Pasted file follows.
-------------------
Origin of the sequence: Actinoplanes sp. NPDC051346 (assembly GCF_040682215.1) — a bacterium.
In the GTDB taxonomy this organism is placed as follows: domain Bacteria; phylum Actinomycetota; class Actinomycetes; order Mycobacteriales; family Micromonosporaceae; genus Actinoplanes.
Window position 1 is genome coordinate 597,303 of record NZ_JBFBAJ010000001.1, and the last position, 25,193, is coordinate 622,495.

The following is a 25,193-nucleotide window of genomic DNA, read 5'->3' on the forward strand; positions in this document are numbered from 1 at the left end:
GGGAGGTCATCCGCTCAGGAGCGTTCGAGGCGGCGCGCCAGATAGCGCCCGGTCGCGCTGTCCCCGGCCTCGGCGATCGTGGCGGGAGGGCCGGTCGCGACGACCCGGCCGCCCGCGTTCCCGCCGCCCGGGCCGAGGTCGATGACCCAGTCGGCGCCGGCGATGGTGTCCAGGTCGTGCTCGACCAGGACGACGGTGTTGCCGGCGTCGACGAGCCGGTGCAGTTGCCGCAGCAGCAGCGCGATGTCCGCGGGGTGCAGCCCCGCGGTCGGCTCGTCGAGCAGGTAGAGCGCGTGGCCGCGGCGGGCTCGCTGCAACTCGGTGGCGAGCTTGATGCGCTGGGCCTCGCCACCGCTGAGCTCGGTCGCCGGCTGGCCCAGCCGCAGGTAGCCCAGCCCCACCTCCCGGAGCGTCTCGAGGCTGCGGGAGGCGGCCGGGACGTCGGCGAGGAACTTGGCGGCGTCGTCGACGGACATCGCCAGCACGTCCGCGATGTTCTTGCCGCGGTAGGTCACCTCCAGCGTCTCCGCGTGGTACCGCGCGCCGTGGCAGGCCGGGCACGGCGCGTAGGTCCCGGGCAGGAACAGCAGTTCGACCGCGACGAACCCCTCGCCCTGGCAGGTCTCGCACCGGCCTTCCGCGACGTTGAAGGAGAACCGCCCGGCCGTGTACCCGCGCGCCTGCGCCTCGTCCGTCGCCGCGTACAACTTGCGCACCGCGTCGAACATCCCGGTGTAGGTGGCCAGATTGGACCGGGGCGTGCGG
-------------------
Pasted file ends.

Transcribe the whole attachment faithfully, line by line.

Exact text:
Origin of the sequence: Actinoplanes sp. NPDC051346 (assembly GCF_040682215.1) — a bacterium.
In the GTDB taxonomy this organism is placed as follows: domain Bacteria; phylum Actinomycetota; class Actinomycetes; order Mycobacteriales; family Micromonosporaceae; genus Actinoplanes.
Window position 1 is genome coordinate 597,303 of record NZ_JBFBAJ010000001.1, and the last position, 25,193, is coordinate 622,495.

The following is a 25,193-nucleotide window of genomic DNA, read 5'->3' on the forward strand; positions in this document are numbered from 1 at the left end:
GGGAGGTCATCCGCTCAGGAGCGTTCGAGGCGGCGCGCCAGATAGCGCCCGGTCGCGCTGTCCCCGGCCTCGGCGATCGTGGCGGGAGGGCCGGTCGCGACGACCCGGCCGCCCGCGTTCCCGCCGCCCGGGCCGAGGTCGATGACCCAGTCGGCGCCGGCGATGGTGTCCAGGTCGTGCTCGACCAGGACGACGGTGTTGCCGGCGTCGACGAGCCGGTGCAGTTGCCGCAGCAGCAGCGCGATGTCCGCGGGGTGCAGCCCCGCGGTCGGCTCGTCGAGCAGGTAGAGCGCGTGGCCGCGGCGGGCTCGCTGCAACTCGGTGGCGAGCTTGATGCGCTGGGCCTCGCCACCGCTGAGCTCGGTCGCCGGCTGGCCCAGCCGCAGGTAGCCCAGCCCCACCTCCCGGAGCGTCTCGAGGCTGCGGGAGGCGGCCGGGACGTCGGCGAGGAACTTGGCGGCGTCGTCGACGGACATCGCCAGCACGTCCGCGATGTTCTTGCCGCGGTAGGTCACCTCCAGCGTCTCCGCGTGGTACCGCGCGCCGTGGCAGGCCGGGCACGGCGCGTAGGTCCCGGGCAGGAACAGCAGTTCGACCGCGACGAACCCCTCGCCCTGGCAGGTCTCGCACCGGCCTTCCGCGACGTTGAAGGAGAACCGCCCGGCCGTGTACCCGCGCGCCTGCGCCTCGTCCGTCGCCGCGTACAACTTGCGCACCGCGTCGAACATCCCGGTGTAGGTGGCCAGATTGGACCGGGGCGTGCGG